1. Prepare ingredients
2. Wash bean sprouts, wash and chop lettuce leaves, shred carrots, and set aside.
3. Slice the galangal, cut the millet into cubes, cut the lemongrass stems into about an inch long, wash and cut mint leaves, basil, and coriander into sections, and set aside.
4. Wash and cut beef tenderloin, set aside.
5. Add salt to the water, boil, add rice noodles, and cook for 5 minutes.
6. Rinse the cooked rice noodles under cold water and set aside for later use.
7. Put the coconut milk into the pot and add 500ml of water to heat. (Because the coconut milk I use is thicker, so I dilute it with water. If you use coconut milk, just add 800ml coconut milk.) After boiling, add lemongrass, lemon leaves, ginger slices and millet spicy, low heat Cook for 10 minutes.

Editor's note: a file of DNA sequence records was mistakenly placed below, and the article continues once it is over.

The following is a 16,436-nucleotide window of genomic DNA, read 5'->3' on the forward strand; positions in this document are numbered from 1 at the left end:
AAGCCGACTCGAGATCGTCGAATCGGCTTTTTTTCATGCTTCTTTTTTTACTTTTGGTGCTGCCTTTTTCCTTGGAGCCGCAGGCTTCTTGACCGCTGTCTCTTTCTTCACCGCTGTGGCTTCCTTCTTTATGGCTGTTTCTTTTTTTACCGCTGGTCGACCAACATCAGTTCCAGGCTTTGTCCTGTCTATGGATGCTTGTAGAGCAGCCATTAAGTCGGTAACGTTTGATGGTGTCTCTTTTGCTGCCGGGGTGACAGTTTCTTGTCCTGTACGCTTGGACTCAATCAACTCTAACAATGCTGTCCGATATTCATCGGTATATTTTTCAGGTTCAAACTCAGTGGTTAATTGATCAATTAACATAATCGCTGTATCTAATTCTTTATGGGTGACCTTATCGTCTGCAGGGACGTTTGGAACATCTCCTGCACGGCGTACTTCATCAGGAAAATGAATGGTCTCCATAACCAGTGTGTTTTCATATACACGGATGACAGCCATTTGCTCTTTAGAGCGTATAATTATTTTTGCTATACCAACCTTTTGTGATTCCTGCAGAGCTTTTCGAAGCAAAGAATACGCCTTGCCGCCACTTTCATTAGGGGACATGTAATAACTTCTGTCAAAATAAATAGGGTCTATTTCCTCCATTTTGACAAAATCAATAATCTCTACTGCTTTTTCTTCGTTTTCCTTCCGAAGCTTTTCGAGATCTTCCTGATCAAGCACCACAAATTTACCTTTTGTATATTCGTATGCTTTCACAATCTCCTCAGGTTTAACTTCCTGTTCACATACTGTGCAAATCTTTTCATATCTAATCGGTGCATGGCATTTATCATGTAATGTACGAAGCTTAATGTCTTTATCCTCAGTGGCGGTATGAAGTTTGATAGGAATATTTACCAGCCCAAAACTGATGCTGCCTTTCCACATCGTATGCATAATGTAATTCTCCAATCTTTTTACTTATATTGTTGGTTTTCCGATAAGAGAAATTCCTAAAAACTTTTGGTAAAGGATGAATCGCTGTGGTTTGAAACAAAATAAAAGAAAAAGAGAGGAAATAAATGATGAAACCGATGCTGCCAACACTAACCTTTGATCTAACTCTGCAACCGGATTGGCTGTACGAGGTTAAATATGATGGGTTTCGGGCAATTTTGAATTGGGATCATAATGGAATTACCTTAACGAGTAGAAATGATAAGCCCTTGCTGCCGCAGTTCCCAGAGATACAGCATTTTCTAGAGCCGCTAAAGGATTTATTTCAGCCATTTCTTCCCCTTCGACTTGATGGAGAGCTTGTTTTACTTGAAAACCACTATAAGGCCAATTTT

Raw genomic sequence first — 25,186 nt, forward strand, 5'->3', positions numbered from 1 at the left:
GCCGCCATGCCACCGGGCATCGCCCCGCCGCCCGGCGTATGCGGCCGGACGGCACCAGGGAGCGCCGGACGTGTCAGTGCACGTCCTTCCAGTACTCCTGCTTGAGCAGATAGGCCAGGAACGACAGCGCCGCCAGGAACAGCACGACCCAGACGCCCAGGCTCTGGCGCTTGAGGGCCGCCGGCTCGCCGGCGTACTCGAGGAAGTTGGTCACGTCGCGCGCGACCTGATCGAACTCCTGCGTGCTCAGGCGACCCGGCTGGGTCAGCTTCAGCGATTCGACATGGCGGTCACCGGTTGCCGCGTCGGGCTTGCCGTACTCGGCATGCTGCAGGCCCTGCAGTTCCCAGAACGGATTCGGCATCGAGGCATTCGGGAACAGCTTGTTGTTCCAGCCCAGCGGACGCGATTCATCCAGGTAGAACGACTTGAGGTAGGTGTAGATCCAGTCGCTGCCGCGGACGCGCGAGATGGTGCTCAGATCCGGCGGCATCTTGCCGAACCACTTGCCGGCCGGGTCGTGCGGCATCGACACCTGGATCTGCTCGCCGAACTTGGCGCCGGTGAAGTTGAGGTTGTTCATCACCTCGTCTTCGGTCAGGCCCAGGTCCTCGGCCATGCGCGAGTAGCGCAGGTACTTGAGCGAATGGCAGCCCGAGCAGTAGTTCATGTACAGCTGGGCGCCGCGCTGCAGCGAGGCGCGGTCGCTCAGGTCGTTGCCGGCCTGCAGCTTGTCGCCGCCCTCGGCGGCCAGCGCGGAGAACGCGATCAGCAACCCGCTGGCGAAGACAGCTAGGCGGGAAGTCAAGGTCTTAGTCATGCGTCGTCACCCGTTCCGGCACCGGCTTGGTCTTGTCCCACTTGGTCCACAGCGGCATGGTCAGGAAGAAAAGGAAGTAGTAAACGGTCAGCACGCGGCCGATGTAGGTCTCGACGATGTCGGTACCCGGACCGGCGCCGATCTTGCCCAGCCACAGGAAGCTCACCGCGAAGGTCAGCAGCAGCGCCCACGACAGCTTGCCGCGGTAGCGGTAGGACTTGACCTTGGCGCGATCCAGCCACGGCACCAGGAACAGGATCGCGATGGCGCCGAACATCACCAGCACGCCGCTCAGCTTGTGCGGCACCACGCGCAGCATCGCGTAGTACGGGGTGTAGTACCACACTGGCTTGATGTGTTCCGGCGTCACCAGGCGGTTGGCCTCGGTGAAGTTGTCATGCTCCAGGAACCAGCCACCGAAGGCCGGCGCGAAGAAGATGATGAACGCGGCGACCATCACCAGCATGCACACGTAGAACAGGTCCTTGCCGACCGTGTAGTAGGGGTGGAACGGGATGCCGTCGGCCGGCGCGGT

8. Add 3 large bowls of water, add pork, fish sauce, sprinkle in appropriate amount of pepper, and cook for 20 minutes on medium heat.
9. Put an appropriate amount of vegetables, coriander, basil, mint and other herbs in the bowl, and add an appropriate amount of rice noodles.
10. Pour the hot and boiled soup base.
11. Drizzle with lemon juice and serve!
The Laos diet is very natural, and the dishes always contain a lot of fresh raw vegetables, and they even like to eat some bitter vegetables. There is a Lao slang term "van pen lom; khom pen ya," (Sanskrit), which means "sweetness will pull you down, and bitterness is the antidote", which is quite good as our "good medicine is bitter"! In fact, the herbs and special sauces commonly used in Lao cuisine are the real stars: mint, dill and galangal are all very important culinary herbs; garlic, shallots, lemongrass and other herbs are also often used In the cooking. Therefore, the entrance of Lao cuisine is very rich in the taste of "fireworks explosion".
PS: Later, a friend who had been to Laos reminded me that a lot of Lao noodles have vegetables on it, which will make the noodles look more beautiful and appetizing!